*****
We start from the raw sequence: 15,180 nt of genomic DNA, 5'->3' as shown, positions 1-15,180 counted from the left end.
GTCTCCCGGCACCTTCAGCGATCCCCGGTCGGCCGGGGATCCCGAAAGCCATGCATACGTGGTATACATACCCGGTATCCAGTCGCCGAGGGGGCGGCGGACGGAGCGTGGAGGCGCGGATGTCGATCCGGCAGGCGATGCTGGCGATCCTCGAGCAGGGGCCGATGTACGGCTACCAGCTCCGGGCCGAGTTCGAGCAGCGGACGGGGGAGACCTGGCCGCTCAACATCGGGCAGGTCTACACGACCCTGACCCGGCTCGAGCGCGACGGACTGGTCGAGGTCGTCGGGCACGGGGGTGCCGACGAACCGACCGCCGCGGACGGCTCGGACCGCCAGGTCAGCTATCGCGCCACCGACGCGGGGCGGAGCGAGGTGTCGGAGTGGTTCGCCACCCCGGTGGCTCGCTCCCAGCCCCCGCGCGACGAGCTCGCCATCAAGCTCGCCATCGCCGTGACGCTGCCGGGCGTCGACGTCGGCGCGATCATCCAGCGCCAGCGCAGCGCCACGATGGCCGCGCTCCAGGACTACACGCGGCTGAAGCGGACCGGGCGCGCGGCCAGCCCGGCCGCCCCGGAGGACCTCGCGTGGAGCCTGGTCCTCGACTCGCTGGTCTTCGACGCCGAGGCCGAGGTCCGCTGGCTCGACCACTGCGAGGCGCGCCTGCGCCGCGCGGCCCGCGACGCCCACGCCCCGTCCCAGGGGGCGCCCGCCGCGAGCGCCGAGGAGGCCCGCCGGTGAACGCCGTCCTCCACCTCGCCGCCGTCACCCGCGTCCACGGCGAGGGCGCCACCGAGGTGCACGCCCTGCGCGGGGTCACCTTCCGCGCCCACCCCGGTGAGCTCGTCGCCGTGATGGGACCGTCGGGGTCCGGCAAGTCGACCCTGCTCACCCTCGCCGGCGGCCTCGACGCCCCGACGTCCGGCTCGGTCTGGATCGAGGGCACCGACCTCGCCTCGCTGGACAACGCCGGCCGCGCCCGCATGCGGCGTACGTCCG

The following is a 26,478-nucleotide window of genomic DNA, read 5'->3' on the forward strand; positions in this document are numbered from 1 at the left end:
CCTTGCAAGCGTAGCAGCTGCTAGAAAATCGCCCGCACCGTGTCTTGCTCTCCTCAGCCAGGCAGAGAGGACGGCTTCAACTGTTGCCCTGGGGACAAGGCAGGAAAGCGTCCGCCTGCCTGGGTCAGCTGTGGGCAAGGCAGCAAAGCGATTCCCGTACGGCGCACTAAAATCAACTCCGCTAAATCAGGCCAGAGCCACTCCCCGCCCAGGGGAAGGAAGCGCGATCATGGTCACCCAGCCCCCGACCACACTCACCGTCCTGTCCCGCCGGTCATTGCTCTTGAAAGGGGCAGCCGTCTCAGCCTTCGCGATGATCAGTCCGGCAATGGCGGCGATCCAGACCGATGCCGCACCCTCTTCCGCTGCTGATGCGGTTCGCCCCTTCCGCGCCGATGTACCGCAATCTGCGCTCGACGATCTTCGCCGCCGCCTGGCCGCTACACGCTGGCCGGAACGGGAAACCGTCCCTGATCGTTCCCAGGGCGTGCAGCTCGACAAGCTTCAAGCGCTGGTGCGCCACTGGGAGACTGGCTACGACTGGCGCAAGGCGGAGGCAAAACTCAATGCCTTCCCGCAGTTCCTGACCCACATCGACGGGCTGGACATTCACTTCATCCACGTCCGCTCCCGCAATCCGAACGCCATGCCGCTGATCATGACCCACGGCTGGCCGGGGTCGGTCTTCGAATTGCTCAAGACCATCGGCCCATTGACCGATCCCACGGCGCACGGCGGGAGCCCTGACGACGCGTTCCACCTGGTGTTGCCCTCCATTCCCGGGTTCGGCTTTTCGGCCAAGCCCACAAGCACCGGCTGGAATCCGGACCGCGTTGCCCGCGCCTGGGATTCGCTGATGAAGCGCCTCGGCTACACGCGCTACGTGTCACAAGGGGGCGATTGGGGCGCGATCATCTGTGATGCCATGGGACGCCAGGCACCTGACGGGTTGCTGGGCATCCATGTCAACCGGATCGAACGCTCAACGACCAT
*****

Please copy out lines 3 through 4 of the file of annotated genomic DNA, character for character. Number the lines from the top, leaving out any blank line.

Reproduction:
The following is a 26,478-nucleotide window of genomic DNA, read 5'->3' on the forward strand; positions in this document are numbered from 1 at the left end:
CCTTGCAAGCGTAGCAGCTGCTAGAAAATCGCCCGCACCGTGTCTTGCTCTCCTCAGCCAGGCAGAGAGGACGGCTTCAACTGTTGCCCTGGGGACAAGGCAGGAAAGCGTCCGCCTGCCTGGGTCAGCTGTGGGCAAGGCAGCAAAGCGATTCCCGTACGGCGCACTAAAATCAACTCCGCTAAATCAGGCCAGAGCCACTCCCCGCCCAGGGGAAGGAAGCGCGATCATGGTCACCCAGCCCCCGACCACACTCACCGTCCTGTCCCGCCGGTCATTGCTCTTGAAAGGGGCAGCCGTCTCAGCCTTCGCGATGATCAGTCCGGCAATGGCGGCGATCCAGACCGATGCCGCACCCTCTTCCGCTGCTGATGCGGTTCGCCCCTTCCGCGCCGATGTACCGCAATCTGCGCTCGACGATCTTCGCCGCCGCCTGGCCGCTACACGCTGGCCGGAACGGGAAACCGTCCCTGATCGTTCCCAGGGCGTGCAGCTCGACAAGCTTCAAGCGCTGGTGCGCCACTGGGAGACTGGCTACGACTGGCGCAAGGCGGAGGCAAAACTCAATGCCTTCCCGCAGTTCCTGACCCACATCGACGGGCTGGACATTCACTTCATCCACGTCCGCTCCCGCAATCCGAACGCCATGCCGCTGATCATGACCCACGGCTGGCCGGGGTCGGTCTTCGAATTGCTCAAGACCATCGGCCCATTGACCGATCCCACGGCGCACGGCGGGAGCCCTGACGACGCGTTCCACCTGGTGTTGCCCTCCATTCCCGGGTTCGGCTTTTCGGCCAAGCCCACAAGCACCGGCTGGAATCCGGACCGCGTTGCCCGCGCCTGGGATTCGCTGATGAAGCGCCTCGGCTACACGCGCTACGTGTCACAAGGGGGCGATTGGGGCGCGATCATCTGTGATGCCATGGGACGCCAGGCACCTGACGGGTTGCTGGGCATCCATGTCAACCGGATCGAACGCTCAACGACCAT